"The founders and first members of the Royal Society demanded strict adherence to the ‘manner of discourse', the language used to report research and theory. (...) The members were asked to use concise and simple language, purified of the ‘trick of Metaphors' (...), striving against imagery in science and the ‘mists and uncertainties’ this imbues.” (1)
In the seventeenth century, the Royal Society of London considered that the Empire could only reflect itself truthfully if language was used in its most literal form.
The idea is attractive; one might desire, wish or even agree that it is so. Of course, we know metaphors help advance (scientific) thinking, that many objects and processes cannot be described without imagery, and that by replacing them with a concrete, visual picture, the structure and function of abstract concepts or terms are (more easily) understood. However, the metaphor used in this manner, as an instrument to introduce new ideas or raise new questions, also demonstrates a shadier side. A metaphor creates new meaning, by accentuating certain associations, while eliminating others; thus illustrating a potential for dogmatic use. The use of sports- and game metaphors in political rhetoric, the use of apocalyptic metaphors during weather reports, or metaphors of biology to describe technology or the economy (or vice-versa), the physiology of world issues and power - to name but a few examples of the discourse which invades our everyday lives, by means of continuous media reporting. This discourse calls for a clear language, a literal language, a 1:1–relation, thing-to-thing, a striving towards regular breathing, a univocal metal taste, as a continuously drier Japanese sake betrays its earlier sweetness. One might desire, wish or even agree that it is so.
I situate the work of Stefaan Dheedene within this desire. It is the desire itself, or perhaps the agreement that characterizes his work. Nevertheless, this desire is only a guiding principle, a concentration seeking no definitive statement, making no decision. Dheedene de-metaphorises language by withdrawing from these objects, their expressive, explicitly visual characteristics; presenting the images as singular detached entities. In splendid isolation. Leaving the language itself, in peace. As such, he delivers a sharp insight in the objects and images themselves. That they are not guilty of the dogmatic use of the metaphor themselves, merely the decision to use them in particular contexts. The objects that Dheedene presents are, for that reason, as in a Gestält, simultaneously schematic and recognizable. They suggest a hallucination or, more pleasantly, a trompe-l'oeil (2). In this sense, one should try to make a description of Dheedene’s work. What seems easy at first becomes extremely difficult, demanding either an exhaustive explanation or a large poetic agility (3). The work bridges the chiasmus between elements of the inconceivable and those of the unpronounceable. It is powerful work because it is an intervention of the moment upon which the metaphorical analogy is formed or recognized and thus, unmasked.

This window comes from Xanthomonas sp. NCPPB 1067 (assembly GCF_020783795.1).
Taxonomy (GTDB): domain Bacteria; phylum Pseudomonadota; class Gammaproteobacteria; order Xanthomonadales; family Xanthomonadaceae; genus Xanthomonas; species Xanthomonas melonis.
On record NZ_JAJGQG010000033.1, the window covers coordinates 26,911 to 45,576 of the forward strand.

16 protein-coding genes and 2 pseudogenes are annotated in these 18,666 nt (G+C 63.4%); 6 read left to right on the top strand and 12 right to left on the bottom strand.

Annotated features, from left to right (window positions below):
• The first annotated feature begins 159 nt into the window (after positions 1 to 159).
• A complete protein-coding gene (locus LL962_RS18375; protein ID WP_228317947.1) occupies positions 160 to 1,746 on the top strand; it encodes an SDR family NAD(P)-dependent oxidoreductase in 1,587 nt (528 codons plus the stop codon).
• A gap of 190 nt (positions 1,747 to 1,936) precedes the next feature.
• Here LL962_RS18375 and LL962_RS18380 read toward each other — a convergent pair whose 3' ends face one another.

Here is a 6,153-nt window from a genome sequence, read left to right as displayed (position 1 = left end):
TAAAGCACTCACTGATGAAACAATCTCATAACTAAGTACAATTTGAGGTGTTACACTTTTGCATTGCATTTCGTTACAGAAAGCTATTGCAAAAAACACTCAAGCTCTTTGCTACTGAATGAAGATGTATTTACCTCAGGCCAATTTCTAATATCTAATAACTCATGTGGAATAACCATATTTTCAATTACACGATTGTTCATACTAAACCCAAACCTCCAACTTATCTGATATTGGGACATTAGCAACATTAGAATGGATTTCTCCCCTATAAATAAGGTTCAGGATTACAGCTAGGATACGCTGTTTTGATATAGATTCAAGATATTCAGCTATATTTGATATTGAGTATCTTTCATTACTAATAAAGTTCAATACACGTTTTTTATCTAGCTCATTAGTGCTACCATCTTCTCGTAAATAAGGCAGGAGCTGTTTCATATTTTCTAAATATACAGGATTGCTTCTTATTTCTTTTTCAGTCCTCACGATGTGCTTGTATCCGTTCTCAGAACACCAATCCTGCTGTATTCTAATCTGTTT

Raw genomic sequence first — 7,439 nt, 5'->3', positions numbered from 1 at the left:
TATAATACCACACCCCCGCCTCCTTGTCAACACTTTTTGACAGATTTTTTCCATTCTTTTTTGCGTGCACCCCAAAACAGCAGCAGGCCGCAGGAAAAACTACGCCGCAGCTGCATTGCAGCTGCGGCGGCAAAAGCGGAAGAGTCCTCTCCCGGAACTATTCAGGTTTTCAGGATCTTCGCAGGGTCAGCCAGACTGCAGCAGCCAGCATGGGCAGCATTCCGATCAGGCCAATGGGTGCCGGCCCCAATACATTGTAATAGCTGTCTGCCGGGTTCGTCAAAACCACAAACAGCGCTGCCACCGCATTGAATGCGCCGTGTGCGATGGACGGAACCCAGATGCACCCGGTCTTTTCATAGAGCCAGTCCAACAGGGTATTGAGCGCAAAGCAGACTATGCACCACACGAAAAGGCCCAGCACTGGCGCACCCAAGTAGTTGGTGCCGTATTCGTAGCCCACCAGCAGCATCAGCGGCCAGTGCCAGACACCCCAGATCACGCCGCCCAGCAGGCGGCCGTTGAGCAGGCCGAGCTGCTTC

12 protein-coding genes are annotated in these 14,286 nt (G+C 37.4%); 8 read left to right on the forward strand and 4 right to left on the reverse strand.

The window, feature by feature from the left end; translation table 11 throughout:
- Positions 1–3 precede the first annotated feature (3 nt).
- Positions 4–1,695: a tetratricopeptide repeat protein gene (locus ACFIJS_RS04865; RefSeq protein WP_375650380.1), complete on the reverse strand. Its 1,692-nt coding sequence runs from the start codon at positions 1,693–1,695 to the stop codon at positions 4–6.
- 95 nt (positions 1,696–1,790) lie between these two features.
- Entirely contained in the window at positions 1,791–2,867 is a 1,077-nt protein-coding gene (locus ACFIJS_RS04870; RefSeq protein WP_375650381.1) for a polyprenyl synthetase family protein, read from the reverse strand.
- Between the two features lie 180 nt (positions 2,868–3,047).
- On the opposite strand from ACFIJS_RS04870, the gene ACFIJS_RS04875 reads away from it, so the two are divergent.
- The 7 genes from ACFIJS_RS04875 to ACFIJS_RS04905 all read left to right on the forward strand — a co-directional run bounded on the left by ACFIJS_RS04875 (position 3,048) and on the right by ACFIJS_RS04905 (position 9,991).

The paper had a voucher – valid only on Saturday the 8th of May – with which a discount (49€ instead of 59,99€) could be obtained when purchasing a piece of furniture. A piece of furniture, which consisted of six trays on a construction of tubes, on small wheels: so- called computer furniture. I wasn’t struck so much by the object, trying to achieve practical use of a PC, I was struck by its name: Buro ‘Jackie’.
(1) D. Draaisma, De metaforenmachine. Een geschiedenis van het geheugen, Groningen, Historische Uitgeverij, 1995, pp. 62-63.
(2) For a review, see: Francis Denys, Trompe-l'oeil: de witte en de zwarte zijde van het oogbedrog, in Nieuw Tijdschrift VUB, jg. 8, nr. 3 (december 1995), p. 258-266.
(3) An excellent example can be found in the text by René Bijnens: Stefaan Dheedene, een afdaling, in Netwerk handleiding 02-03, Aalst, Netwerk, 2003, p. 5.12-5.13.